14 June 2020

Review: So You Want to Talk About Race

So You Want to Talk About Race So You Want to Talk About Race by Ijeoma Oluo
My rating: 5 of 5 stars

Let me start with a little personal introduction. I'm an immigrant, arrived in the USA in 2008 after Obama was elected. When I fulfilled conditions for citizenship, I took it because I considered the USA's overall direction to be the correct one. Today is actually the anniversary of my taking the oath and becoming a citizen. I still treasure the letter that I got from Obama for the occasion.
Growing up in a small, south-eastern European country, poor enough not to attract any people of color to immigrate, made me utterly ignorant of race-related problems. 
So when the protests erupted, I bought this book and read it faster than I read any other book in the last decade.

And content hit me hard. The experiences the author describes as her everyday life, as something that every person of color has to go through daily, is horrific.
And I say that because I went through similar emotional anguish during the civil war in my country of origin. That fear of uniformed and armed people is something I experienced too.  Being hungry, being in rags, being judged, being forced to conform or risk beating and death, a dread of being stopped by people in uniforms, I went through all of that.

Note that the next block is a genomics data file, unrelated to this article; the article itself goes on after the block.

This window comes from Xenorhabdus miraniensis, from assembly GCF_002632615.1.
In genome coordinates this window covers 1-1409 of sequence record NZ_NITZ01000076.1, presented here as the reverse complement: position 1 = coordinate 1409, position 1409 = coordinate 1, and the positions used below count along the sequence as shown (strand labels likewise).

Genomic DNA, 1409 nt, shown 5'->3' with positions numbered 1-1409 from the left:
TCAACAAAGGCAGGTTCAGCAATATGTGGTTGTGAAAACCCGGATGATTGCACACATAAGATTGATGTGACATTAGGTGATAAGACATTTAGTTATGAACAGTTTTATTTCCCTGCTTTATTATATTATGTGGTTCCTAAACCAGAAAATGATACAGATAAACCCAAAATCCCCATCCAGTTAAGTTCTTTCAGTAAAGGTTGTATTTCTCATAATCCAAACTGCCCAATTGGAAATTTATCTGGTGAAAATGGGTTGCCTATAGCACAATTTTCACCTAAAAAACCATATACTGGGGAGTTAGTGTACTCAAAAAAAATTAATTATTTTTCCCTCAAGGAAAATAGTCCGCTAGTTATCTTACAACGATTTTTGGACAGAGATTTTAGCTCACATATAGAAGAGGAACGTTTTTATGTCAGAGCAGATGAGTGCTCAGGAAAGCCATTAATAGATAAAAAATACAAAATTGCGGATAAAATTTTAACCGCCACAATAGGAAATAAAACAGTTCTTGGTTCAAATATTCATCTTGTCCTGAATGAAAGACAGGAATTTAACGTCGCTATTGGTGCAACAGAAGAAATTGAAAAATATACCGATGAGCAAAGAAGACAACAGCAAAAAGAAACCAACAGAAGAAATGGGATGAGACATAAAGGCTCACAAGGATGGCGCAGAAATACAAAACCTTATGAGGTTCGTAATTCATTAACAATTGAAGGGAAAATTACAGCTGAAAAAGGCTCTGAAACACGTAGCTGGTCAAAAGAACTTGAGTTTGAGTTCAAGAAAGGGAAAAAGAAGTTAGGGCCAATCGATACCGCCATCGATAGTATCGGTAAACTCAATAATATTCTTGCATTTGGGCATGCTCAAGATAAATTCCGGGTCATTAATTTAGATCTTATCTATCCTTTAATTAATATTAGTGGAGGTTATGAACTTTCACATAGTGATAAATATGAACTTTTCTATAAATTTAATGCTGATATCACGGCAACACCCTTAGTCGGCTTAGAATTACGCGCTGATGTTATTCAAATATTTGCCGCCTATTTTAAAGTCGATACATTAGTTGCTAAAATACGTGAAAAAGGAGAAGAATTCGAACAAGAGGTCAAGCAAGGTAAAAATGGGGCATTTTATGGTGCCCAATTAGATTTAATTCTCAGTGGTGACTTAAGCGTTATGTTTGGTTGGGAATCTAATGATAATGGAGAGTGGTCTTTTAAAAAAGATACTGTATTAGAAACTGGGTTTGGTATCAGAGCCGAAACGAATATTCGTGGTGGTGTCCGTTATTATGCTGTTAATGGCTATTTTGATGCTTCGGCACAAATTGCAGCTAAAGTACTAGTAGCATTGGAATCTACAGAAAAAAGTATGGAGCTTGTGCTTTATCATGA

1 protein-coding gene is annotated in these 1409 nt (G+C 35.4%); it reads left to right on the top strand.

I know how damaging such experience is to a person, how hard it is to live a life under such constant pressure. It is not living, but mere survival. 
I was lucky, the war lasted only 5 years, and then I could continue living. 
But now, a knowledge there are humans around me that experience such horror throughout their lives, it makes me sick. That has to change. That really has to change. No one deserves to live in such constant terror. 
When you decide to read this book, keep my words in your mind. As a civilian who survived a war, I can tell you that the book's experiences are eerily similar to the average experience of civilian war survivors. 
So whatever melatonin levels are in your skin, you should try to do something to help your fellow humans. 

And, as a white person, I cannot end this post without actually giving opinions about white supremacy.  My skin color exposed me to the direct excuses those eejits use to justify themselves. And those excuses can be boiled down to a pure fear of competition, lack of significant talents or skills, and ultimate laziness.  Every single racist I meet was either lazy, stupid, talentless, or any combination of three. In conditions of the increased and more robust competition, they cannot succeed. The racist answer is to use aggression to eliminate competition instead of exerting an honest effort to become a better human.  That's why I despise them. 
People like that will not limit themselves to just eliminate competition based on skin color. In situations where everyone is the same color, people like this find different ways to "thin the competition." They will use gender, religion, a particular region of origin, anything. Any excuse to declare other groups of humans less then is acceptable. Any reason to eliminate competition is a good one for them. If you know such a person, call them up for what they truly are and call up excuses for what they truly are.

View all my reviews

No comments:

Post a Comment